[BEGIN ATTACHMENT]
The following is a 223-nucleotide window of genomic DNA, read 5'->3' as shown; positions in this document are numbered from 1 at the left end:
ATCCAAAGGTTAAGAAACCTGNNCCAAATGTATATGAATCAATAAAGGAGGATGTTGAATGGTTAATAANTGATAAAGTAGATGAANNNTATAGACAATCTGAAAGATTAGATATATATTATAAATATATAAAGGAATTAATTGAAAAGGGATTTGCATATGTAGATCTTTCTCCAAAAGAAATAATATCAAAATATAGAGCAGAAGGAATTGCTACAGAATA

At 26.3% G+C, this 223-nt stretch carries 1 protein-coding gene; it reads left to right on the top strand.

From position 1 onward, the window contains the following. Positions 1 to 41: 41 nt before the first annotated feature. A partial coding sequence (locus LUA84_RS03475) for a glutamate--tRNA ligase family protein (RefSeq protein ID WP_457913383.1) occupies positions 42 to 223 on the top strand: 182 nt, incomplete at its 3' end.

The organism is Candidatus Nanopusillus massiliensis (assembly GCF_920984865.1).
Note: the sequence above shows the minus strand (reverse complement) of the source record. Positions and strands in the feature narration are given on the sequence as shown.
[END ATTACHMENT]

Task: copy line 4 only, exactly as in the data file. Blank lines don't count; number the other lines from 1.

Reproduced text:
From position 1 onward, the window contains the following. Positions 1 to 41: 41 nt before the first annotated feature. A partial coding sequence (locus LUA84_RS03475) for a glutamate--tRNA ligase family protein (RefSeq protein ID WP_457913383.1) occupies positions 42 to 223 on the top strand: 182 nt, incomplete at its 3' end.